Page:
One Occupy Wall Street group is taking May Day to places that probably don’t get a lot of protests — the Lower East Side’s nightclubs.
Tonight, a faction of OWS called the Musicians Solidarity Council hopes to draw attention to the common practice of clubs bringing in musicians without actually paying them by protesting inside a few venues.
“It’s really important to recognize that musicians are workers. Musicians are part of the 99 percent,” Matt Plummer, a musician who is part of the council, told the Voice this morning. “I’ve played in clubs…that are clearly bringing in a lot of money…but we finish the night with a couple dollars a person.”
Plummer, 32, and a trombone player, said that it’s become a standard practice for musicians to play only for tips, which can be very burdensome for performers trying to make a living.
May Day seemed like a perfect opportunity to draw attention to this issue of nonpayment which lines up very well with the larger message of Occupy Wall Street, he said.
“It’s just the idea that another world is possible,” he said. “What we’re saying here is that this is not the way things have to be.”
He said that part of the effort is making audiences at these venues aware that the musicians they are watching may not be getting any legitimate compensation for their work. But Plummer said he also wants to try and get musicians to speak up more, since some just accept it as a fact of the music scene in New York City.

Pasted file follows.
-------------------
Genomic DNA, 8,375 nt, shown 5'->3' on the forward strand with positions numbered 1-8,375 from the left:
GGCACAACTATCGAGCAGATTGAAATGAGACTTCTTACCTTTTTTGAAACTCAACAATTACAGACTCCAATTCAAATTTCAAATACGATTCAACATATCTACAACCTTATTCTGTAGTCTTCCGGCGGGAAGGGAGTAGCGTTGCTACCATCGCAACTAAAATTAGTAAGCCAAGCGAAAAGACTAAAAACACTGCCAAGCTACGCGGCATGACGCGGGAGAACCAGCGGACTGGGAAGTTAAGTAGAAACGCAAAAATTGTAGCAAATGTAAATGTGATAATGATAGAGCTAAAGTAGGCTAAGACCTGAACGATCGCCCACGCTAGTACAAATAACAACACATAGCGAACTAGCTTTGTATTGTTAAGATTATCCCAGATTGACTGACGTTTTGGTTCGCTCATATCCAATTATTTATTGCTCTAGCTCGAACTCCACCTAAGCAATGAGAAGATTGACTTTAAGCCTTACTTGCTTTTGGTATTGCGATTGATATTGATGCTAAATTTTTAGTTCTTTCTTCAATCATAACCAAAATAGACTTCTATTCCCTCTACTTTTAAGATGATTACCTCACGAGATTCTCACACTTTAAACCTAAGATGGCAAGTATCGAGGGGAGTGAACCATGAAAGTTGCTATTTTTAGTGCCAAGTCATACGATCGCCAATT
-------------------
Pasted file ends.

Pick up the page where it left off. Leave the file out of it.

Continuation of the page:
“While I might volunteer my services to play at Occupy Wall Street, I don’t think it makes sense to volunteer my services at a for-profit club,” he said.
A common explanation for this practice is that rents are too high for clubs to pay musicians — but Plummer said it just doesn’t make sense for musicians to bear the burden of an unhealthy real estate market.
“We’ve all been thinking about this for a very long time. This has been a standard practice for years that you play for tips,” he said. “[May Day] just seemed like a perfect time and place to bring up the problem.”
The group is meeting at 9:30 p.m. in Sara D. Roosevelt Park at the corner of Chrystie Street and Houston Street. From there, they will stop in local night clubs, pass out leaflets, and talk to patrons.
This article from the Village Voice Archive was posted on May 1, 2012